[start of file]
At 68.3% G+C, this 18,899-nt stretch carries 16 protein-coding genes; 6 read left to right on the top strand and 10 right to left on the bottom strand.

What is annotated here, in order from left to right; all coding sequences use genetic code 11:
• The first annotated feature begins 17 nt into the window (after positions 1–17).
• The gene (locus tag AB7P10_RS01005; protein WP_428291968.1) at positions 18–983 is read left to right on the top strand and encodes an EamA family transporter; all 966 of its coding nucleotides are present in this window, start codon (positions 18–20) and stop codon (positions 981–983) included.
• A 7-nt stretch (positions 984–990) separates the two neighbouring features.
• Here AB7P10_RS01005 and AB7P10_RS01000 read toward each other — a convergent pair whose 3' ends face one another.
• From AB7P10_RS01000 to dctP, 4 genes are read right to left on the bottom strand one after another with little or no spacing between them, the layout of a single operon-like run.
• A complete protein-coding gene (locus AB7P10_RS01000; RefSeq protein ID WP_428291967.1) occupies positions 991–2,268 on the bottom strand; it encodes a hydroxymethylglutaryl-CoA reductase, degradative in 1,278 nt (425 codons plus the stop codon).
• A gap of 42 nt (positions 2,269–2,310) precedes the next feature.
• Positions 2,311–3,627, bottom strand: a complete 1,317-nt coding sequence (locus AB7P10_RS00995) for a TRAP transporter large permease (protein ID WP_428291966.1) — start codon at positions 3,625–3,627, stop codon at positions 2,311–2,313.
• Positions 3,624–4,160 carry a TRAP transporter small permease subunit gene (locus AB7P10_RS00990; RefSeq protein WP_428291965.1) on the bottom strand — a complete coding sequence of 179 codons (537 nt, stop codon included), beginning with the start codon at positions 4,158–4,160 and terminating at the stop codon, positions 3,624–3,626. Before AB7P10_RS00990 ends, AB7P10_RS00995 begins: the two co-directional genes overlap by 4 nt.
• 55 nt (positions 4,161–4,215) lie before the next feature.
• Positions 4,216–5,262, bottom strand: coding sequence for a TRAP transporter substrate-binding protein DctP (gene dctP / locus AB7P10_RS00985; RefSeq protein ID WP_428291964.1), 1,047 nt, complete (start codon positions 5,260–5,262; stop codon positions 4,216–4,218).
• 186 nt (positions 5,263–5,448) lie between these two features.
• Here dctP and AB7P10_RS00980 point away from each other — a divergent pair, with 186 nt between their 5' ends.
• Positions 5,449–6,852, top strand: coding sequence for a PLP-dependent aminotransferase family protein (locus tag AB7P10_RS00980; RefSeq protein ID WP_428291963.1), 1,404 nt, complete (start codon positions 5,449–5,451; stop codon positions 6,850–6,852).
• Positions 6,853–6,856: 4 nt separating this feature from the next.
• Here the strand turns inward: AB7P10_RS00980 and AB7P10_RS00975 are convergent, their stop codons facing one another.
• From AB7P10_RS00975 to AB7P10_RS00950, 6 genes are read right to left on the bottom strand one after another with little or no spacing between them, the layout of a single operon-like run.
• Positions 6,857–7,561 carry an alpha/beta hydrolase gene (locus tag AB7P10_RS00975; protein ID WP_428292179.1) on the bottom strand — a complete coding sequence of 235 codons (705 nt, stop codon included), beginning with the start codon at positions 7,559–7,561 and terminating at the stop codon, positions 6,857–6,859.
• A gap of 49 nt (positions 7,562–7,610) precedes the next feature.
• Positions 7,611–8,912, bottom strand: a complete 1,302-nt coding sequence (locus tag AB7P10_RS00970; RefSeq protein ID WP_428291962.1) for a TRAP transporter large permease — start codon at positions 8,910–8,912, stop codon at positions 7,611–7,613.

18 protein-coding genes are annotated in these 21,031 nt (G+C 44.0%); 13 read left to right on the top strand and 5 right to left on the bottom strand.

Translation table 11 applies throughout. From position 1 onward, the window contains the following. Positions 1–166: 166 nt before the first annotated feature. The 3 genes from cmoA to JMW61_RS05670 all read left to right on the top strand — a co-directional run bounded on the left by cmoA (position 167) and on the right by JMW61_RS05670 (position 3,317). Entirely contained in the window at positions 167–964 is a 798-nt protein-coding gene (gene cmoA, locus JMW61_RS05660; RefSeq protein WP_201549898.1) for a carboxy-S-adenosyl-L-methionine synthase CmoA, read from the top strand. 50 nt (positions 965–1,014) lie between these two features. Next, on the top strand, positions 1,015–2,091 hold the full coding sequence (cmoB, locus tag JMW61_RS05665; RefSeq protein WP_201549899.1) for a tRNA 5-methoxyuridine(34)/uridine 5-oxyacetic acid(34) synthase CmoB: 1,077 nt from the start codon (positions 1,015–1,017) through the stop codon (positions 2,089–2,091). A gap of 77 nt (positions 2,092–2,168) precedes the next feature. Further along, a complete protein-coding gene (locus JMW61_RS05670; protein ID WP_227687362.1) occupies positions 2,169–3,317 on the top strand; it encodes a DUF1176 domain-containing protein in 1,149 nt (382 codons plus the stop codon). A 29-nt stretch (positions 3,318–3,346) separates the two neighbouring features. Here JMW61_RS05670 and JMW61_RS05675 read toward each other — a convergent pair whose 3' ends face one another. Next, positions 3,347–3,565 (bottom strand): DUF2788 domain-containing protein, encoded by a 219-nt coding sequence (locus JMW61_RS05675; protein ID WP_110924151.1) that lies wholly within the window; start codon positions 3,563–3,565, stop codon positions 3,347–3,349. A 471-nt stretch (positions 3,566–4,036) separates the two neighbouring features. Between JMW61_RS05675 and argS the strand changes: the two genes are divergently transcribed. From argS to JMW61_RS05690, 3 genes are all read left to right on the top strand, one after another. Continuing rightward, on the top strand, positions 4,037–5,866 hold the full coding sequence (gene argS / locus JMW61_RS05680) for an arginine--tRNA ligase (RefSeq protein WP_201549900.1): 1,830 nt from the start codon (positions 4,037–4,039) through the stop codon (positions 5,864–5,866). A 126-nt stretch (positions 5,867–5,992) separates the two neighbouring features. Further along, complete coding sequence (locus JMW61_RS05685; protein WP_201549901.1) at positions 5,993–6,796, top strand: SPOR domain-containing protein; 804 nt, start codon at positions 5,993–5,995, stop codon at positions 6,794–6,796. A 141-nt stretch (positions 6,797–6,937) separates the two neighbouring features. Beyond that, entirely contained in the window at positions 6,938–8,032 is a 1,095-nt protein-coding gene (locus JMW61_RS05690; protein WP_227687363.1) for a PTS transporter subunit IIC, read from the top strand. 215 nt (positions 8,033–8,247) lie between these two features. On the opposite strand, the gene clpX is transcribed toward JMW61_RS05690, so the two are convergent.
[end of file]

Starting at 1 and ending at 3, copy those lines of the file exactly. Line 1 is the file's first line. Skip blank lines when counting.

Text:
At 68.3% G+C, this 18,899-nt stretch carries 16 protein-coding genes; 6 read left to right on the top strand and 10 right to left on the bottom strand.

What is annotated here, in order from left to right; all coding sequences use genetic code 11:
• The first annotated feature begins 17 nt into the window (after positions 1–17).